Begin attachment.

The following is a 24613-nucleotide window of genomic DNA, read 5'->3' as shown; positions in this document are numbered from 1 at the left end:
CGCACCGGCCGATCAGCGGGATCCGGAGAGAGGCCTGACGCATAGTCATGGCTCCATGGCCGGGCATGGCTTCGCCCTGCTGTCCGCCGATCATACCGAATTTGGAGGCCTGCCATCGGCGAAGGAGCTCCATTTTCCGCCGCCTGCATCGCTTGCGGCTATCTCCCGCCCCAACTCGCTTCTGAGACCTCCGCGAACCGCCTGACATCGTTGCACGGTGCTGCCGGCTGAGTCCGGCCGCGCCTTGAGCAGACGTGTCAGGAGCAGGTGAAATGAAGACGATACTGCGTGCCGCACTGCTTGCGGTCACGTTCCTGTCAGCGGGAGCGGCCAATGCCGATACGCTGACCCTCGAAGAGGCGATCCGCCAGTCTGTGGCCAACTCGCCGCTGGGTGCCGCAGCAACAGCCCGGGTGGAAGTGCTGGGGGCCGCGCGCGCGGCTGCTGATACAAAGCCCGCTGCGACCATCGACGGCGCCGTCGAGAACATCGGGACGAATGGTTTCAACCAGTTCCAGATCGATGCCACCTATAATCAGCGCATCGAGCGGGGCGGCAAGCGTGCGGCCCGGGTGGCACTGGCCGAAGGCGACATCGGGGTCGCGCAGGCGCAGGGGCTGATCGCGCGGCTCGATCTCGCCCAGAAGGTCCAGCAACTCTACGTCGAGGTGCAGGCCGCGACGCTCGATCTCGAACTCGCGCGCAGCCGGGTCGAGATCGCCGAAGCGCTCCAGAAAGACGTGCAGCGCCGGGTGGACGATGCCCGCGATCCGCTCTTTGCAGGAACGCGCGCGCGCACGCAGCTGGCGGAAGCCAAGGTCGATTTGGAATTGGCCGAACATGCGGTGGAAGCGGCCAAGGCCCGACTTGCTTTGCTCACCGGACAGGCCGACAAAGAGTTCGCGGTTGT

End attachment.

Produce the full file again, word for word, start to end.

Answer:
The following is a 24613-nucleotide window of genomic DNA, read 5'->3' as shown; positions in this document are numbered from 1 at the left end:
CGCACCGGCCGATCAGCGGGATCCGGAGAGAGGCCTGACGCATAGTCATGGCTCCATGGCCGGGCATGGCTTCGCCCTGCTGTCCGCCGATCATACCGAATTTGGAGGCCTGCCATCGGCGAAGGAGCTCCATTTTCCGCCGCCTGCATCGCTTGCGGCTATCTCCCGCCCCAACTCGCTTCTGAGACCTCCGCGAACCGCCTGACATCGTTGCACGGTGCTGCCGGCTGAGTCCGGCCGCGCCTTGAGCAGACGTGTCAGGAGCAGGTGAAATGAAGACGATACTGCGTGCCGCACTGCTTGCGGTCACGTTCCTGTCAGCGGGAGCGGCCAATGCCGATACGCTGACCCTCGAAGAGGCGATCCGCCAGTCTGTGGCCAACTCGCCGCTGGGTGCCGCAGCAACAGCCCGGGTGGAAGTGCTGGGGGCCGCGCGCGCGGCTGCTGATACAAAGCCCGCTGCGACCATCGACGGCGCCGTCGAGAACATCGGGACGAATGGTTTCAACCAGTTCCAGATCGATGCCACCTATAATCAGCGCATCGAGCGGGGCGGCAAGCGTGCGGCCCGGGTGGCACTGGCCGAAGGCGACATCGGGGTCGCGCAGGCGCAGGGGCTGATCGCGCGGCTCGATCTCGCCCAGAAGGTCCAGCAACTCTACGTCGAGGTGCAGGCCGCGACGCTCGATCTCGAACTCGCGCGCAGCCGGGTCGAGATCGCCGAAGCGCTCCAGAAAGACGTGCAGCGCCGGGTGGACGATGCCCGCGATCCGCTCTTTGCAGGAACGCGCGCGCGCACGCAGCTGGCGGAAGCCAAGGTCGATTTGGAATTGGCCGAACATGCGGTGGAAGCGGCCAAGGCCCGACTTGCTTTGCTCACCGGACAGGCCGACAAAGAGTTCGCGGTTGT